AHRP Testimony presented by Vera Sharav, December 2006. PowerPoint slides (843 kb file).
Protecting Human Subjects in Research: Are Current Safeguards Adequate? AHRP Testimony submitted to Congressional Committee April 23, 2002 Vera Hassner Sharav, President, and John H. Noble, Jr., Ph.D., steering committee member, The Alliance for Human Research Protection (AHRP), before the Subcommittee on . . . Continue reading →
AHRP Testimonies and Presentations Sep 8, 2005: AHRP Testimony: NYS Hearing –AIDS Drug /Vaccine Experiments on Foster Children July 18, 2005: Cheaper than Chimpanzees Statement by Vera Hassner Sharav before the Committee on Ethical Consideration for Revisions to DHHS Regulations on Protection . . . Continue reading →
On behalf of the Alliance for Human Research Protection, or AHRP, I want to thank the members of the Committee, for this opportunity to share with you our understanding of the complex problems presented by medical research involving vulnerable populations, such as prisoners and children. We appreciate your difficult job, and recognize that you will need to exercise courage in your assigned mission, which is to protect prisoners from research abuse and exploitation.
“Courage,” in this context, means the courage to acknowledge uncomfortable facts about current practice and to speak truth to power, Continue reading →
AMERICA’S OVERMEDICATED CHILDREN By Vera Sharav YOUTH and MEDICINES in June 1-3, 2005 KILEN: Consumers Institute for Medicines and Health SWEDEN “Forgotten Children” is an investigative report by Carole Keeton Strayhorn, the Texas Comptroller (2004) who uncovered evidence that 60% of children . . . Continue reading →
Thank you for the opportunity to submit this testimony for the record.
My name is Meryl Nass, M.D., and I have worked for the past twenty years as an emergency physician and internist in community hospitals in the northeastern US. I have also studied many aspects of bioterrorism since 1989. I am the person who first demonstrated, in 1992, that one could investigate an epidemic retrospectively, and prove that it was due to biological warfare, using Rhodesia’s 1978-80 anthrax epidemic as a model.
Comments submitted by The Alliance for Human Research Protection
to The National Academy of Sciences
Committee of the Institute of Medicine on Clinical Research Involving Children
AHRP has been closely monitoring pediatric research trends since passage of the FDA Modernization Act of 1997. We believe that medications used in children should be thoroughly tested for safety, effectiveness and appropriate dose. But unlike adults who can exercise their autonomous right to informed consent, children who are enrolled in clinical trials are non-consensual human subjects. They should not, therefore, be made to assume the burden of testing possibly toxic drugs whose safety is unknown.
On June 10, 2003, a panel of experts convened by the federal Office of Human Research Protections (OHRP) heard presentations by critics who had filed complaints about $37 million government sponsored, multi-site experiment conducted by major academic institutions participating in the ARDSNetwork, and by the ARDSNet investigators who defend the trial.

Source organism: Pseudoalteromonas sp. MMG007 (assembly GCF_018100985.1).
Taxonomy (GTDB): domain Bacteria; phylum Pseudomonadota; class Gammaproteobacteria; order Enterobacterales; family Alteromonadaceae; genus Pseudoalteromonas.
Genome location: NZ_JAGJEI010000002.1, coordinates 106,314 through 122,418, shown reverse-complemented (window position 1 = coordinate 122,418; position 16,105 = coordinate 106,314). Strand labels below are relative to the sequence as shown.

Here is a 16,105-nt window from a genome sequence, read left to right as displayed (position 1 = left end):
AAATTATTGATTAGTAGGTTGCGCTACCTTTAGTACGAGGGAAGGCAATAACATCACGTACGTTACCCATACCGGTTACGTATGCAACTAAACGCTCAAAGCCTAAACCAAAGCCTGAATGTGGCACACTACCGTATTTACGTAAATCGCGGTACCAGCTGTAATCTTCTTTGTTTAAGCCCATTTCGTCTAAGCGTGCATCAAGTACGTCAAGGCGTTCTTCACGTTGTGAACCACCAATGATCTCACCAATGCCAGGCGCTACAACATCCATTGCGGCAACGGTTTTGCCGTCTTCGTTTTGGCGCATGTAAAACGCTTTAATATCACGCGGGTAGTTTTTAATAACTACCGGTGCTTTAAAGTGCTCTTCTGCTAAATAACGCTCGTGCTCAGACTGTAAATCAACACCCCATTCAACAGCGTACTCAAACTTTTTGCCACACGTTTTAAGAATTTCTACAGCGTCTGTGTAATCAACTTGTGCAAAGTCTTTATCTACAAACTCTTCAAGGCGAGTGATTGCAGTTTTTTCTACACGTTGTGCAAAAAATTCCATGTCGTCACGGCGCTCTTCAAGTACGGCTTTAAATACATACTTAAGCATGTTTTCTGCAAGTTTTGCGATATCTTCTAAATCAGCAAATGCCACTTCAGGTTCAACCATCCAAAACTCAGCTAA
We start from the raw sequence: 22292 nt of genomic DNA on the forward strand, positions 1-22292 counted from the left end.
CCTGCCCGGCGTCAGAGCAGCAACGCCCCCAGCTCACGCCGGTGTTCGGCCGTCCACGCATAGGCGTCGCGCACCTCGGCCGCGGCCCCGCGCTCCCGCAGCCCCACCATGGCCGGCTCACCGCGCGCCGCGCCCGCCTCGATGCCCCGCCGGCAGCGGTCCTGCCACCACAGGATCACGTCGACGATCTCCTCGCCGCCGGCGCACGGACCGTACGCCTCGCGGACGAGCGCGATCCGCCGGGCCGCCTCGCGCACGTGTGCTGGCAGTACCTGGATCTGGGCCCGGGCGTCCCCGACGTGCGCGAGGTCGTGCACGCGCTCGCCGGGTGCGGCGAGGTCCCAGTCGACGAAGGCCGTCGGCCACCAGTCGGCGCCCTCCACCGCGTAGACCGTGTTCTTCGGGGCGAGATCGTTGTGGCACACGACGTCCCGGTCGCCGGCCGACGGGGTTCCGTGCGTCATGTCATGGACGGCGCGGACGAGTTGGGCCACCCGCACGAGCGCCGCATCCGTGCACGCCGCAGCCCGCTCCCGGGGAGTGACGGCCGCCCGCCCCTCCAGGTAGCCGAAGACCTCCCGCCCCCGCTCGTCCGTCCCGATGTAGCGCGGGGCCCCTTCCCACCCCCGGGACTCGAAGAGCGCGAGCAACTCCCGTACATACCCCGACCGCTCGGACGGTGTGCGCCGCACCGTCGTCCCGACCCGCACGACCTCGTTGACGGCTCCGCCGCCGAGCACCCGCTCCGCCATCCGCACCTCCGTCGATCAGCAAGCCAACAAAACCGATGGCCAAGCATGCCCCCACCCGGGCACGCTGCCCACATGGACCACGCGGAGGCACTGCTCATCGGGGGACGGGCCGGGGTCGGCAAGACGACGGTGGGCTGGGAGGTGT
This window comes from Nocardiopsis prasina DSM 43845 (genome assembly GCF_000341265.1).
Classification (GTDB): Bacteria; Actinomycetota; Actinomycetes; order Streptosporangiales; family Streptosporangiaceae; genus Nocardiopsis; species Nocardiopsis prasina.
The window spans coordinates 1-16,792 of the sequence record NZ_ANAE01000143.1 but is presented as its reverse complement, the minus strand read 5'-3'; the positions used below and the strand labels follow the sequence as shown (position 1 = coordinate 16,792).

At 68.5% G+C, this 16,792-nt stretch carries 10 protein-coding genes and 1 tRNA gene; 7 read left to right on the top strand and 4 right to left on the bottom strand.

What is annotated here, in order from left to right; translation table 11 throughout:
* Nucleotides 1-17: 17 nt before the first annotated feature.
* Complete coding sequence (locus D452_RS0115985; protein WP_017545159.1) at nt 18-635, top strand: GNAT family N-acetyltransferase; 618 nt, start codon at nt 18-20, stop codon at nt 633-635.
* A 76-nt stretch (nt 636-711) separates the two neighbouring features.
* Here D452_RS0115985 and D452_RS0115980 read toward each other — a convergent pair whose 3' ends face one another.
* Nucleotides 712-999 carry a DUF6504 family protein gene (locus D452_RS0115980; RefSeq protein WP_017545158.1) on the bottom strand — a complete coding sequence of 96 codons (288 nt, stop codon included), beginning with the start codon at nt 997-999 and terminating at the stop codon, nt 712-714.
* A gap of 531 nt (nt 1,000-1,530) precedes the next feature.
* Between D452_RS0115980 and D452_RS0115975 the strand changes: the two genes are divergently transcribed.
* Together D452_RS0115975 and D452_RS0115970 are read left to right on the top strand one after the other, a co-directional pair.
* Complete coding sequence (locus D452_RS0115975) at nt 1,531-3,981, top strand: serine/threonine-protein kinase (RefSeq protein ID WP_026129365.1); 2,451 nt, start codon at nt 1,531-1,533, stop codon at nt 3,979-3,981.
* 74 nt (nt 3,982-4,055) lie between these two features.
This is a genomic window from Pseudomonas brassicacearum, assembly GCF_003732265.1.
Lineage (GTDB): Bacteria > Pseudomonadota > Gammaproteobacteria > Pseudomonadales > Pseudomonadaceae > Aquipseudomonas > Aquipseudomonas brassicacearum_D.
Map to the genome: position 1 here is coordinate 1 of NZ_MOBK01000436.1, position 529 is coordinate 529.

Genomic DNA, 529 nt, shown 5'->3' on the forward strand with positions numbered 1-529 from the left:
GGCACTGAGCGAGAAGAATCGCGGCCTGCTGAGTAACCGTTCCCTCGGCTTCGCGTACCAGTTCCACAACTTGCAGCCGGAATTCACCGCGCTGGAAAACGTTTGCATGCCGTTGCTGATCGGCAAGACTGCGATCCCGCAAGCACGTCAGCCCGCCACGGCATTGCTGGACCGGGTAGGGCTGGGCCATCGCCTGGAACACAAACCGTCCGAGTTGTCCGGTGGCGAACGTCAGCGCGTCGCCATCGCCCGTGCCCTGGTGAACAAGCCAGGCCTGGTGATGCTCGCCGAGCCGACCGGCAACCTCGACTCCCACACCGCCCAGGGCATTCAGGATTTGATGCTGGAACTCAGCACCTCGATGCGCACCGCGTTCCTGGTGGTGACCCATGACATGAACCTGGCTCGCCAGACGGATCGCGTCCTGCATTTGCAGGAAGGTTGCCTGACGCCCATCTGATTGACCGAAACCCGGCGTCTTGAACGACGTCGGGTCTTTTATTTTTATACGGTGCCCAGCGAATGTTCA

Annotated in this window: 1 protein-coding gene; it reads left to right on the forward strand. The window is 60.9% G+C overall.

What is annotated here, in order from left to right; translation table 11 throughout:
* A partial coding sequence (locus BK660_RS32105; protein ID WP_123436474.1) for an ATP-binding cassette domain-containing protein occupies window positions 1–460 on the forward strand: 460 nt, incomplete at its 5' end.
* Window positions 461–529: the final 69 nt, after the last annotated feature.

The experiment tested two extreme, rarely used methods of mechanical lung ventilation in 861 critically ill, vulnerable patients suffering from acute lung disease (ALD) or acute respiratory distress syndrome (ARDS).
Testimony by Vera Hassner Sharav before the Committee on the Use of Third Party Toxicity Research with Human Research Participants; Science, Technology, and Law Program; The National Academies of Science Committee on the Use of Third Party Toxicity Research with Human Research Participants
My name is Vera Sharav and I am the president and founder of The Alliance for Human Research Protection (AHRP) a citizens’ watchdog organization monitoring human research to ensure that the moral principles enshrined in the Nuremberg Code and the Declaration of Helsinki are preserved and followed in experiments involving human beings.
Current federal regulations set no limits on the level of risk that a competent adult may voluntarily choose to undertake for the sake of science. The regulations require prior approval by a review board (IRB) to ensure the research meets scientific and ethical justification, to ensure that the risks and benefits (if any) are fully disclosed to the subject, and that the subject can exercise the right to give or withhold informed consent.
Text of AHRP Amicus Brief filed with the Maryland Court of Appeals in support of the Court’s ruling against Kennedy Krieger Institute for exposing children to lead poison in an experiment. The Court of Appeals Decision Validates AHRP’s Stand Against Using Children in Harmful Research Experiments.
Submitted to the Office of Human Research Protection
by Vera Hassner Sharav and Marie M. Cassidy, Ph.D, D.Sc.
AHRP recognizes that to include children in clinical trials for any medication presents a dilemma of truly Solomonic proportions. It is a choice between continuing the practice of prescribing untested drugs for children, as is currently the operational system, or conducting meaningful trials to determine both safety and effectiveness.